Spotlight highlights Checkpoint events characteristic of the policy of the occupation: the systematic repudiation of basic human rights in the occupied territories. For Palestinians, reality is a complicated tangle of problems (survival in the everyday, education, health, making a living…) that cannot be solved because the Israeli occupation is conducted by enforcing countless inhuman bans. The Spotlights rely on collections of relevant reports from the field.
En Route to Health
Continuing the Spotlight featuring the restrictions imposed on ambulance movement through Israeli army checkpoints (here), we extend the discussion of restrictions and bureaucratic blocking imposed on the weakest member of the Palestinian population: the ailing and those needing medical care. For decades now the Palestinians are caged behind barbed wire and bureaucratic obstacles whose sole purpose is to limit their movement and travel to destinations of medical care, affiliation and identity. Apparently, in the eyes of those controlling the occupied population, issuing permits and implementing Occupation policy on the ground - and meeting the pain and suffering face to face - hundreds of thousands of human beings, old and young, are nothing but names and ID numbers.
As soon as their liberty has been robbed and their treatment becomes less and less human, they lose the right to enjoy the considerate and sensitive approach normally expected towards the ailing, the disabled, the suffering. Their health, their fate, is decided by coldly alienated procedures and regulations that have nothing to do with any measure of mercy.
...a silent woman leaning against the wall of the waiting shelter. With the assistance of a driver who translated we learned that the foetus inside her is dead and she must reach the Mukassad Hospital. The date on the medical document is 19.8.08, namely the day before yesterday.
Yesterday she had come to the checkpoint and was not allowed to cross -- we have no idea why. She stood there, leaning, wrapped in her grief and bereavement, unable to act. (For full report press here)
An elderly man comes to the exit station with a document for a medical appointment, with an earlier date. He asks to be allowed to go to a hospital in East Jerusalem for treatment to his leg. He doesn’t have a referral or an approval. He does not get a permit and returns home. If there were a doctor at the DCL perhps it would be possible to give him a transit permit; he is so helpless and miserable. (For full report press here)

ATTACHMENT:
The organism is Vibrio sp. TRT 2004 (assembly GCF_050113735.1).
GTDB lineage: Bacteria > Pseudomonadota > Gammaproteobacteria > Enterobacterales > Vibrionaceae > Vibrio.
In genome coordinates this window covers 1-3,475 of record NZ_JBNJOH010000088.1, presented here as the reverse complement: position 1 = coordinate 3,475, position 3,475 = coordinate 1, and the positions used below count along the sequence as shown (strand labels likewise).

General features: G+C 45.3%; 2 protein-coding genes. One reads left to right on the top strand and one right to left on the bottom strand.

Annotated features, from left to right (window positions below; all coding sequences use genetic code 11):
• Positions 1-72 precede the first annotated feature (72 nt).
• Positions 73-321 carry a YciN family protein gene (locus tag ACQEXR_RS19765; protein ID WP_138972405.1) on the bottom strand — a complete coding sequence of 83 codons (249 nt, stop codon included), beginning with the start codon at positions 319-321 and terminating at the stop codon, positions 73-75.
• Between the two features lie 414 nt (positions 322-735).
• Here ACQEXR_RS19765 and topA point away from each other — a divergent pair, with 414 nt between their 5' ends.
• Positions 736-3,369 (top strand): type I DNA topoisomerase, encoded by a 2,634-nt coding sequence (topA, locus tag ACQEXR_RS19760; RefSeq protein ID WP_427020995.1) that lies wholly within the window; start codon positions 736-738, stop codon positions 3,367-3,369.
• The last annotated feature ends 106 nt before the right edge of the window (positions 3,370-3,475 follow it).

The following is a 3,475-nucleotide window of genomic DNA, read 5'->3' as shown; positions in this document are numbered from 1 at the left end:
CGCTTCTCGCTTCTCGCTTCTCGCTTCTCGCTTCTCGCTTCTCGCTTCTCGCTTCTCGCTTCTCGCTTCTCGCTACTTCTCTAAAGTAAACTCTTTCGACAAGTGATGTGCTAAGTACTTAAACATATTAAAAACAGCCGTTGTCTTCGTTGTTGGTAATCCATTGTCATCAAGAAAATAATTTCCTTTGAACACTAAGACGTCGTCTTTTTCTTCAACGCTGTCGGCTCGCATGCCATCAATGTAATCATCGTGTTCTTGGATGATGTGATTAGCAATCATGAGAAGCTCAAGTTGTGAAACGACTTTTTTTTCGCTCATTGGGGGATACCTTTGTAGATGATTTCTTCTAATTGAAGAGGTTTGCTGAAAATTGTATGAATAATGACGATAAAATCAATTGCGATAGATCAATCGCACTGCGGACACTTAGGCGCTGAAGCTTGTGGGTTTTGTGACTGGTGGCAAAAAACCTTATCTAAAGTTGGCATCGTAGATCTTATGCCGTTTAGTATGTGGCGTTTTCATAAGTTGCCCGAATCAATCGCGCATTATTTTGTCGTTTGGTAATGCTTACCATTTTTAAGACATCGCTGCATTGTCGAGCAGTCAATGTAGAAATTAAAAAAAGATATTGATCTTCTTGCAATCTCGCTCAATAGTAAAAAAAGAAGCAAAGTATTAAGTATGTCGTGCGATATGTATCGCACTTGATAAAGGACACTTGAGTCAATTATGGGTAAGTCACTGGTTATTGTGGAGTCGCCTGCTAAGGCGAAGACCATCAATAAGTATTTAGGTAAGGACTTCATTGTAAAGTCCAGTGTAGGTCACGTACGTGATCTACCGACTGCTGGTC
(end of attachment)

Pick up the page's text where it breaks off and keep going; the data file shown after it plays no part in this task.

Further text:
A man with a child about 6 years old in his arms came down and asked to be taken to the clinic which is about 100 meters distant from the checkpoint. But he was refused because he didn't have a permit. A stormy argument ensued, while we remained silent, interested in the results, but not interested in hearing the soldiers telling us we were interfering with the work of the border policeman who was not interested in contacting his superiors about this matter. He knows his job and is familiar with this man who is a manipulator. (For full report press here)
Two women were caught passing without permits and they turn slowly back to the camp. One of them holds a baby, just a few months old. About five minutes later the soldiers are “alerted” again to turn the women back once more, as they try to pass. They go back in a procession, the mother says she must get to a doctor with her baby. They have no papers. Again they are forced back to the camp. (For full report press here)
The power invested in the soldiers and their heightened suspiciousness and fatigue make them numb and prone to act arbitrarily. Sometimes, after splitting hairs about a patient’s documents piled up high to prove his ailing condition, the soldier, who orders not with his voice but with a finger gesture: “Get back!” or with a lifted palm of his hand: “Stop!” might just irrevocably decide his fate. An ill Palestinian died while being detained at a checkpoint: “The man, 63-years old, was held up for a long time at Hamra Checkpoint (Jordan Valley)... The ID check persisted. He was consequently dehydrated and died of heart failure.” (Ali Waked, Ynet 4.4.10)
The woman is feeling unwell and wishes to get to the Augusta Victoria Hospital. But they are told that one of the documents lacks the doctor's signature next to the stamp. She has no choice but to return home, swallow some acamol and go to bed. 21st century medicine at its finest! (For full report press here)
A sick young man is taken out of the cab and left to stand in the cold while the soldiers pretend to be immersed in the checks. They won't let us come closer and are, of course, unwilling to talk. (For full report press here)
The turnstiles placed at the entrance to checkpoints are suited for the average human body width (60-70 centimeters). A disabled person in a wheelchair is fated to a long delay and at times cannot even cross over to the other side of the checkpoint because the opening mechanisms of the gates built for the passage of wheeled carts of chairs are out of order and do not get repaired. Not for lack of mechanics, but simply because they have not been repaired for years now, nor the intercom buttons.
By the Occupation’s rules, only one person is allowed to escort an ill resident of the Occupied Territories to hospital in East Jerusalem, sit by his bed and nurse him. Since women are perceived as less dangerous than men, it is usually they who escort the ill. By the sickbed of an ailing or dying child it is not the two parents sharing concern or even taking final leave of their loved one. The mother will sit there in her solitude. Any permit for patient or escort is not conditioned by the person’s medical state or the need of an escort, but by the approval of the secret services, exclusively.
Written by Tamar Fleishman
Photography: Yehudit Levin
Translation: Tal Haran